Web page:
ndk-build script is equivalent to running the following command:
$GNUMAKE -f <ndk>/build/core/build-local.mk <parameters>
$GNUMAKE points to GNU Make 3.81 or later, and
<ndk> points to your NDK installation directory. You can use
this information to invoke ndk-build from other shell scripts, or even your own
Invoking from the Command Line
ndk-build script lives in the top level NDK installation directory. To run it
from the command line, invoke it while in or under your application project directory.
$ cd <project> $ <ndk>/ndk-build
In this example,
<project> points to your
project’s root directory, and
<ndk> is the directory where
you installed the NDK.
All parameters to ndk-build are passed directly to the underlying GNU
command that runs the NDK build scripts. Combine
options in the form
ndk-build <option>. For example:
$ ndk-build clean
The following options are available:
Remove any previously generated binaries.
Note: On Mac OS X, running
ndk-build cleanwith a high number of parallel executions may result in a build error that includes the following message:
rm: fts_read: No such file or directory
To avoid this issue, consider not using the
-jNmodifier or selecting a smaller value for
N, such as 2.
- Launch build, and display build commands.
- Force a complete rebuild.
- Force a complete rebuild, and display build commands.
- Display internal NDK log messages (used for debugging the NDK itself).
- Force a debuggable build (see table 1).
- Force a release build (see table 1).
- Always use the toolchain in 32-bit mode (see 64-bit and 32-bit Toolchains).
Build, using a specific
Application.mkfile pointed to by the
Build the native code for the project path located at
<project>. Useful if you don't want to
cdto it in your terminal.
Debuggable versus Release builds
NDK_DEBUG option and, in certain cases,
AndroidManifest.xml to specify debug or release build,
optimization-related behavior, and inclusion of symbols. Table 1 shows the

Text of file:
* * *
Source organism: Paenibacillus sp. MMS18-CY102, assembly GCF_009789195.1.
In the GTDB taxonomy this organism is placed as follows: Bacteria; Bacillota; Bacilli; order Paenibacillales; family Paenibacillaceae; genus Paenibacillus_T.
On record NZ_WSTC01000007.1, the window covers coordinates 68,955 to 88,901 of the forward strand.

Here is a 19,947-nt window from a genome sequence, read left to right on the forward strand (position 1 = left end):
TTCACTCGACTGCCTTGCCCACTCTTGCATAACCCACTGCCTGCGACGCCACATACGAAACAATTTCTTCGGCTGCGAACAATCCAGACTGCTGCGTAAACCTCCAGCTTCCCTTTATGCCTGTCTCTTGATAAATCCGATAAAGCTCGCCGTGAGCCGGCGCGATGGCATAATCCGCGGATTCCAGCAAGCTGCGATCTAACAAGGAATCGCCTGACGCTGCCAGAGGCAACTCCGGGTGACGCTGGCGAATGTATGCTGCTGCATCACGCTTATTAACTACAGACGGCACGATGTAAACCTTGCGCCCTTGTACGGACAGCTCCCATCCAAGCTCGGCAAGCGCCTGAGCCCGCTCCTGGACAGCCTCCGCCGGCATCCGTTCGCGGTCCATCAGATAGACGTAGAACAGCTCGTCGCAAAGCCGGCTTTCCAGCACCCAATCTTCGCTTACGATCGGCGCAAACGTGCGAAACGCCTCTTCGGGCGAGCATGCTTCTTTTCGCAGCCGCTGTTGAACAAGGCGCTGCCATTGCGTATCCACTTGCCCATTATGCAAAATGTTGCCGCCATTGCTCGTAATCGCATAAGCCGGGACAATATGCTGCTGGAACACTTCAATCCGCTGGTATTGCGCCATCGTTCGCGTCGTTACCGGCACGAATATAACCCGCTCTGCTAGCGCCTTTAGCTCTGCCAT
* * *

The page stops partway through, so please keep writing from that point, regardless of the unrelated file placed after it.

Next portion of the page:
results of each possible combination of settings.
|Manifest Setting||NDK_DEBUG=0||NDK_DEBUG=1||NDK_DEBUG not specified|
|android:debuggable="true"||Debug; Symbols; Optimized*1||Debug; Symbols; Not optimized*2||(same as NDK_DEBUG=1)|
|android:debuggable="false"||Release; Symbols; Optimized||Release; Symbols; Not optimized||Release; No symbols; Optimized*3|
*1: Useful for profiling.
*2: Default for running
*3: Default mode.
NDK_DEBUG=0 is the equivalent of
APP_OPTIM=release, and compiles with
NDK_DEBUG=1 is the equivalent of
Application.mk, and compiles with
For more information about
The syntax on the command line is, for example:
$ ndk-build NDK_DEBUG=1
64-Bit and 32-Bit Toolchains
Some toolchains come with both 64-bit and 32-bit versions. For example,
<ndk>/prebuilt/ may contain both
linux-x86_64 folders for Linux tools in 32-bit and 64-bit modes,
respectively. The ndk-build script automatically chooses a 64-bit version of
the toolchain if the host OS supports it. You can force the use of a 32-bit
toolchain by using
NDK_HOST_32BIT=1 either in your environment or
on the ndk-build command line.
Note that 64-bit tools utilize host resources better (for instance, they are faster, and handle larger programs), and they can still generate 32-bit binaries for Android.
You need GNU Make 3.81 or later to use ndk-build or the NDK in general. The build scripts will detect a non-compliant Make tool, and generate an error message.
If you have GNU Make 3.81 installed, but the default
command doesn’t launch it, define
GNUMAKE in your environment to point to it
before launching ndk-build. For example:
$ export GNUMAKE=/usr/local/bin/gmake $ ndk-build
You can override other host prebuilt tools in
with the following environment variables:
$ export NDK_HOST_AWK=<path-to-awk> $ export NDK_HOST_ECHO=<path-to-echo> $ export NDK_HOST_CMP=<path-to-cmp>